Figure 46. The update site project properties editor
The wizard will create a project with a single site.xml file, displayed in the editor. It describes the package as the updater will see it.
Figure 47. The site.xml shown in the editor
You now need to configure that site.xml to add a category and features. This
fleshes out the update site with the material you are intending it to distribute. Click
New Category on the site.xml editor, and the right side of the editor will
display properties you will edit (see Figure 48). Enter
Task Organizer for the name, and
Tutorial for the
label. You can enter a description of your choice; we used
a Personal Task Organizer.
Figure 48. Adding the category
Now highlight the Personal Task Organizer on the left-side list box, then click Add Feature. Eclipse will display a list of available features, including the one you created earlier (see Figure 49). Select com.devworks.tutorial.po.feature from the list, then click OK.
Figure 49. Selecting the feature to add to the update site
This will add it to the list of features in your category.
Figure 50. Feature shown in the site.xml editor
You're ready to build out your distribution physically on your disk. Save your edits, then highlight the Personal Task Organizer again in the list of categories. Click Build All, and this will create an update site in your given path.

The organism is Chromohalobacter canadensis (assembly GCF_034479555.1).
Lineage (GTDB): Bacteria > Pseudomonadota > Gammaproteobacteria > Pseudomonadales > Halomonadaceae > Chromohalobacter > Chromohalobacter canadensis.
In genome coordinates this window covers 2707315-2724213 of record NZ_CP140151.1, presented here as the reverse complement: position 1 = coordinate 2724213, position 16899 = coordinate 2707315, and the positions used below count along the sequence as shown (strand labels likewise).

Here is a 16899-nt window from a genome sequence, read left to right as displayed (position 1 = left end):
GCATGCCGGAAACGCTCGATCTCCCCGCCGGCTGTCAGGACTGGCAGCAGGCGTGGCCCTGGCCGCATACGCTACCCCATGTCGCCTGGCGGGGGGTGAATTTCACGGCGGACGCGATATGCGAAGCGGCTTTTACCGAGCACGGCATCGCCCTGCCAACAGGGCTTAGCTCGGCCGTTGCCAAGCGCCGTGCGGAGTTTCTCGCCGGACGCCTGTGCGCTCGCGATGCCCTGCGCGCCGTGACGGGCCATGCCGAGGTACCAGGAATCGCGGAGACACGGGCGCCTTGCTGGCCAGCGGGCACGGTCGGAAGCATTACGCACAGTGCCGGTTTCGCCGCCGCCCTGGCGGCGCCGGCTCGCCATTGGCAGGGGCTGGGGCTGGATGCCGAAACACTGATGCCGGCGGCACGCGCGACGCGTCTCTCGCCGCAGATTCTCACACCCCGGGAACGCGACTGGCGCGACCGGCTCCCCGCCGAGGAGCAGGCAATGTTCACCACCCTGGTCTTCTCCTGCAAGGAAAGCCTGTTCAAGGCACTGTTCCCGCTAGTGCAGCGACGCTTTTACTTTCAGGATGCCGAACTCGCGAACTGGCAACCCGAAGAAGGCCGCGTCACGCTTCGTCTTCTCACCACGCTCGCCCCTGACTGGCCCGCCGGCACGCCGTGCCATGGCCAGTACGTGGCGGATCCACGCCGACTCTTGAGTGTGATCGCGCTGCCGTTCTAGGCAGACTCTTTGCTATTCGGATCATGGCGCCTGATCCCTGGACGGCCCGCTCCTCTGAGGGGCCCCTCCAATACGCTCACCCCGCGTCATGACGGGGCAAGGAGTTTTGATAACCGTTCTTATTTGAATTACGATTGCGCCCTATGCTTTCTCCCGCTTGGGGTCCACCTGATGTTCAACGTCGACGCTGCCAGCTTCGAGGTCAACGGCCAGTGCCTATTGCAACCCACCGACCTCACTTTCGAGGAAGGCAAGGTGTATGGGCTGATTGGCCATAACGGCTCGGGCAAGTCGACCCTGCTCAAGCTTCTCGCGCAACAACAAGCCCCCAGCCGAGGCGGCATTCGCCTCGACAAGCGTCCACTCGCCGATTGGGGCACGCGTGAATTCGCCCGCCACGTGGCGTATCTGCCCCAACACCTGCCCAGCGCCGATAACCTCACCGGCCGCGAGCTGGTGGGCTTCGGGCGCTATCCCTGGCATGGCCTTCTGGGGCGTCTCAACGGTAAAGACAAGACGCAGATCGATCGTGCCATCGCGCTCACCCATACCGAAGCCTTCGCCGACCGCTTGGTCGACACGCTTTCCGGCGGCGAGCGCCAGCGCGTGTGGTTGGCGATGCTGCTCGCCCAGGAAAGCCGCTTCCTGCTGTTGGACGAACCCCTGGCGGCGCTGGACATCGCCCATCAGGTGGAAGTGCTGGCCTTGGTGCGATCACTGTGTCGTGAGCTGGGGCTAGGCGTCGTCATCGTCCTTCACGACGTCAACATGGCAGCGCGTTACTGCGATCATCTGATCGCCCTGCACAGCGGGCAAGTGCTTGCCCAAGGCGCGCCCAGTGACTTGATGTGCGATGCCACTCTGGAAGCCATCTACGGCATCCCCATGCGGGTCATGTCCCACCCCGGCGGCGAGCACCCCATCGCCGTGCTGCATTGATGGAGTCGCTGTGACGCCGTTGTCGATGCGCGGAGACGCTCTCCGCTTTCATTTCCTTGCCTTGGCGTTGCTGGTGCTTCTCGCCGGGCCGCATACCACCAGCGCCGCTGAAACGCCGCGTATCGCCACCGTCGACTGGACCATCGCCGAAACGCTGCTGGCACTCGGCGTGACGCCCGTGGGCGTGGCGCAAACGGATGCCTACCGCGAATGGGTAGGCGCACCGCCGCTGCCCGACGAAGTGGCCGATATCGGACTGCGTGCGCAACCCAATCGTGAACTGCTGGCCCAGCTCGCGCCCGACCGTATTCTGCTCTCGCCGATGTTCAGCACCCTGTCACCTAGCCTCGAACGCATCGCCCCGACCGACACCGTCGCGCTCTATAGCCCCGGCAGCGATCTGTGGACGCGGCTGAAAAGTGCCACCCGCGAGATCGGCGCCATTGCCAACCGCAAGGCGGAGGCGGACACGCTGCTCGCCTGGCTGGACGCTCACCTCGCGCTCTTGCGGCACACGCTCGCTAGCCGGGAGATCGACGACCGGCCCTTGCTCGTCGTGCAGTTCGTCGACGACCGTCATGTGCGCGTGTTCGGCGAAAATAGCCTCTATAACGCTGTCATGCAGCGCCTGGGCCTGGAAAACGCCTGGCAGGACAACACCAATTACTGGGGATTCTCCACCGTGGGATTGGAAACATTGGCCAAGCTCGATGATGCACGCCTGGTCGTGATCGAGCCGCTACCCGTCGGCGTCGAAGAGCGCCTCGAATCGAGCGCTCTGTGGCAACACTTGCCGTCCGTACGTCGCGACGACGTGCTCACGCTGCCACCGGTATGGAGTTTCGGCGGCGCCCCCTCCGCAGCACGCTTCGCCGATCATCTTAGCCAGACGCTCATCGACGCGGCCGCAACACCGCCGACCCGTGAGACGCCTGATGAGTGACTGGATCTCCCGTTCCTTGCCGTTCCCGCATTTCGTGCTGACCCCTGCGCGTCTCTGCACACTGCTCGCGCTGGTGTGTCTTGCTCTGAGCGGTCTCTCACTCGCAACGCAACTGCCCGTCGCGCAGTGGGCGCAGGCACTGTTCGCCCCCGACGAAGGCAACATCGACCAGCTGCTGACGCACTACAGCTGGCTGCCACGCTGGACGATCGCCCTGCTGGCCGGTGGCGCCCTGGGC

Congratulations! You have created a distribution of your organizer, suitable for publishing to the world. Let's see how it would look to a user seeking to download and install it in his Eclipse environment, by loading it into your own Eclipse environment.
You will add your plug-in the same as you did the Subversive plug-in, by way of the Software Updates function. Navigate to Help > Software Updates, then click Add Site. This time, however, instead of a URL on the Web, click Local, and Eclipse will display a file browse box. Navigate to the directory where you created your update site, click OK, then OK again on the Add screen.
Figure 51. Adding the location of the new site in Software Updates
Your update site now appears in the list of available updates.
Figure 52. The organizer in the software update list
To install your plug-in, select it from the list, then click Install. You will see your plug-in listed in a standard plug-in install screen.
Figure 53. The organizer installation screen
Click Next, and you will be presented with a license screen (see Figure 54). Since you didn't enter a license, you'll see a default message, but be sure to select I accept, then click Finish.
Figure 54. Licensing terms screen
Eclipse will install the organizer plug-in and prompt for a restart. After the restart, you will find your plug-in under Window > Show View > Other > Other.
Figure 55. Opening the organizer
Click OK, and your personal organizer will load and run within the Eclipse workbench.
Figure 56. The organizer in the Eclipse workbench
Your personal organizer is now a part of your Eclipse workbench ready for you to use alongside everything else that makes up the Eclipse experience.